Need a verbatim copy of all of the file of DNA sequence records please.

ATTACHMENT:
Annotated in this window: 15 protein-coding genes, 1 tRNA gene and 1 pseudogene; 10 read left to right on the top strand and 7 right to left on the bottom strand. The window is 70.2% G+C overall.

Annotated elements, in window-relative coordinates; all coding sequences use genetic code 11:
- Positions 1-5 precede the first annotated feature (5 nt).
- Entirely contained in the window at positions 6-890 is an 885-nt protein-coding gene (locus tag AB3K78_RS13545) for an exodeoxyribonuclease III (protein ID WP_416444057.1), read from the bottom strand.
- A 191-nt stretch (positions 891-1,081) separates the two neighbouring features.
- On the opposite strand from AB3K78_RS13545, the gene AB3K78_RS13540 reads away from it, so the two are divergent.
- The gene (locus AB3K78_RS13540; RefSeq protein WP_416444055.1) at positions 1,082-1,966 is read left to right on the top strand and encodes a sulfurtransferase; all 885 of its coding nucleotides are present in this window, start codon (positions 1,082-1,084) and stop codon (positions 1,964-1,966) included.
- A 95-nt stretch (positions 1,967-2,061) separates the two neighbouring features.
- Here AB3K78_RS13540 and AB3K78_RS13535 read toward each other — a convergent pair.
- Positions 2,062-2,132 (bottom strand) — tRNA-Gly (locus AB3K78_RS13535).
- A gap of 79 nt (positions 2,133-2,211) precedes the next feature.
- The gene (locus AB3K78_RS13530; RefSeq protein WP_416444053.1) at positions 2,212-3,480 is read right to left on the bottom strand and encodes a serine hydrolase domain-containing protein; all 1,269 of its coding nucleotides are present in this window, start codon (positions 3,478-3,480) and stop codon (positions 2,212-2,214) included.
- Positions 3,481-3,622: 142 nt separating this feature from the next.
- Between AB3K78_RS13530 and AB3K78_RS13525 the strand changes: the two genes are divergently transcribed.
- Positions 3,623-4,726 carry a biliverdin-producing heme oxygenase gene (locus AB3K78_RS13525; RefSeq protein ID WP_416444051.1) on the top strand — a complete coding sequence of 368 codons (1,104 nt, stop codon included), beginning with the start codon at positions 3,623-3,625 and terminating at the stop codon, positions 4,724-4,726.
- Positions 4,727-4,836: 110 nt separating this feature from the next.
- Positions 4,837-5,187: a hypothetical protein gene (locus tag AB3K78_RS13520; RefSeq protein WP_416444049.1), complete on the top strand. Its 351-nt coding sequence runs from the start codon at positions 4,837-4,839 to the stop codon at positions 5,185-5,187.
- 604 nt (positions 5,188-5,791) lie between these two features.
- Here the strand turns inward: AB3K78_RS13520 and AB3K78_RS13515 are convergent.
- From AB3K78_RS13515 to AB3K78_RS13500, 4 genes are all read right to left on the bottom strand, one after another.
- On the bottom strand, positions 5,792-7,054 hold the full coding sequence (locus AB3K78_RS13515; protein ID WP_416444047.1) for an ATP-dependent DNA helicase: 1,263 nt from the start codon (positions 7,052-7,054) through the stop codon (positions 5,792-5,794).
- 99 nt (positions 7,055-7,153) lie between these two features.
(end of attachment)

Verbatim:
Annotated in this window: 15 protein-coding genes, 1 tRNA gene and 1 pseudogene; 10 read left to right on the top strand and 7 right to left on the bottom strand. The window is 70.2% G+C overall.

Annotated elements, in window-relative coordinates; all coding sequences use genetic code 11:
- Positions 1-5 precede the first annotated feature (5 nt).
- Entirely contained in the window at positions 6-890 is an 885-nt protein-coding gene (locus tag AB3K78_RS13545) for an exodeoxyribonuclease III (protein ID WP_416444057.1), read from the bottom strand.
- A 191-nt stretch (positions 891-1,081) separates the two neighbouring features.
- On the opposite strand from AB3K78_RS13545, the gene AB3K78_RS13540 reads away from it, so the two are divergent.
- The gene (locus AB3K78_RS13540; RefSeq protein WP_416444055.1) at positions 1,082-1,966 is read left to right on the top strand and encodes a sulfurtransferase; all 885 of its coding nucleotides are present in this window, start codon (positions 1,082-1,084) and stop codon (positions 1,964-1,966) included.
- A 95-nt stretch (positions 1,967-2,061) separates the two neighbouring features.
- Here AB3K78_RS13540 and AB3K78_RS13535 read toward each other — a convergent pair.
- Positions 2,062-2,132 (bottom strand) — tRNA-Gly (locus AB3K78_RS13535).
- A gap of 79 nt (positions 2,133-2,211) precedes the next feature.
- The gene (locus AB3K78_RS13530; RefSeq protein WP_416444053.1) at positions 2,212-3,480 is read right to left on the bottom strand and encodes a serine hydrolase domain-containing protein; all 1,269 of its coding nucleotides are present in this window, start codon (positions 3,478-3,480) and stop codon (positions 2,212-2,214) included.
- Positions 3,481-3,622: 142 nt separating this feature from the next.
- Between AB3K78_RS13530 and AB3K78_RS13525 the strand changes: the two genes are divergently transcribed.
- Positions 3,623-4,726 carry a biliverdin-producing heme oxygenase gene (locus AB3K78_RS13525; RefSeq protein ID WP_416444051.1) on the top strand — a complete coding sequence of 368 codons (1,104 nt, stop codon included), beginning with the start codon at positions 3,623-3,625 and terminating at the stop codon, positions 4,724-4,726.
- Positions 4,727-4,836: 110 nt separating this feature from the next.
- Positions 4,837-5,187: a hypothetical protein gene (locus tag AB3K78_RS13520; RefSeq protein WP_416444049.1), complete on the top strand. Its 351-nt coding sequence runs from the start codon at positions 4,837-4,839 to the stop codon at positions 5,185-5,187.
- 604 nt (positions 5,188-5,791) lie between these two features.
- Here the strand turns inward: AB3K78_RS13520 and AB3K78_RS13515 are convergent.
- From AB3K78_RS13515 to AB3K78_RS13500, 4 genes are all read right to left on the bottom strand, one after another.
- On the bottom strand, positions 5,792-7,054 hold the full coding sequence (locus AB3K78_RS13515; protein ID WP_416444047.1) for an ATP-dependent DNA helicase: 1,263 nt from the start codon (positions 7,052-7,054) through the stop codon (positions 5,792-5,794).
- 99 nt (positions 7,055-7,153) lie between these two features.